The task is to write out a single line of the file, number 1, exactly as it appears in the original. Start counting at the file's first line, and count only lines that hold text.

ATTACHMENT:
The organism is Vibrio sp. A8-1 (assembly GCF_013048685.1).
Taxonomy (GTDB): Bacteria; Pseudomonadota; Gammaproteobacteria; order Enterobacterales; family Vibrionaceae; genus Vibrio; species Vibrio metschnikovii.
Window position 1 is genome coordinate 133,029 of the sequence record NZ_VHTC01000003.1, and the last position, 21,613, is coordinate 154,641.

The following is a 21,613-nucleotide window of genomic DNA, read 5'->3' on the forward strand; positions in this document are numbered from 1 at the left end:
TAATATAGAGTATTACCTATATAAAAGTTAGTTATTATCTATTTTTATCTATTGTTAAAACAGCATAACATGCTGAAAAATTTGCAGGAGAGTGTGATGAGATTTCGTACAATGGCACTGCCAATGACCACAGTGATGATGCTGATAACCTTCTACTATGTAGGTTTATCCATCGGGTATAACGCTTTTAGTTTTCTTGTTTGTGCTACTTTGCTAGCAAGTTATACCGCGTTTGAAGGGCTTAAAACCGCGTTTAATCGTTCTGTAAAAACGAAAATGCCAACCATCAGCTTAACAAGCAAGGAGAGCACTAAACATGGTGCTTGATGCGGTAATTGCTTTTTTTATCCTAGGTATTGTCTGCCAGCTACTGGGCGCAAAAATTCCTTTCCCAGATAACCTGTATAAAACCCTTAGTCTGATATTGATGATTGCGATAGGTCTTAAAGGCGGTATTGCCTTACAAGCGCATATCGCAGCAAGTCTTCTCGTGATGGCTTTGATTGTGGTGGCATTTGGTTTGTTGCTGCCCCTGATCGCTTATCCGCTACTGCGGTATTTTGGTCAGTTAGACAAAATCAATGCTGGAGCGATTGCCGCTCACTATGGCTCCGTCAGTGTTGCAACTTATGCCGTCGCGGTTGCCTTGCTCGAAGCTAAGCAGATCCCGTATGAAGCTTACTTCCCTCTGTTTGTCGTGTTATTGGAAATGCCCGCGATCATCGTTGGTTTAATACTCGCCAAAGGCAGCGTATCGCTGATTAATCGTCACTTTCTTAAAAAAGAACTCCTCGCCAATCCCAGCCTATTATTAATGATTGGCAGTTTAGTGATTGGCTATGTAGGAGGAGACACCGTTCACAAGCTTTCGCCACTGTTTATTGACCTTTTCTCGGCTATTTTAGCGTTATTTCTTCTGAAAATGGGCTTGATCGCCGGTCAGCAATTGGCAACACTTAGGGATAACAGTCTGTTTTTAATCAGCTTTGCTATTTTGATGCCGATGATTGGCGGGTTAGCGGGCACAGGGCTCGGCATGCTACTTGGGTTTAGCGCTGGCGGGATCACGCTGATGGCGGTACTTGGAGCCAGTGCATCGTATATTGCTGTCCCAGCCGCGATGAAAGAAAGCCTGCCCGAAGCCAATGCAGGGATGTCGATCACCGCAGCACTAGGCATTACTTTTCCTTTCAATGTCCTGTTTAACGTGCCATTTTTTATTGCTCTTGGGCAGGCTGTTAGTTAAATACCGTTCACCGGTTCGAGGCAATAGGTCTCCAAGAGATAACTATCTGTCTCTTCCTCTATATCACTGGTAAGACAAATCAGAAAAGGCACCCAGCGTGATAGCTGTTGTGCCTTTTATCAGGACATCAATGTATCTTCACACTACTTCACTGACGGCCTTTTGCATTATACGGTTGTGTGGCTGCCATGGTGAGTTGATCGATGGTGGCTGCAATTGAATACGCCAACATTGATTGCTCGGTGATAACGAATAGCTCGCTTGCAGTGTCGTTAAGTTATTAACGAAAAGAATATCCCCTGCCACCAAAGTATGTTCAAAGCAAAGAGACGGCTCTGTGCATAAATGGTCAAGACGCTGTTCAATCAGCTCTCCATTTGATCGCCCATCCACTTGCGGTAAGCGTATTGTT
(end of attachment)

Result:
The organism is Vibrio sp. A8-1 (assembly GCF_013048685.1).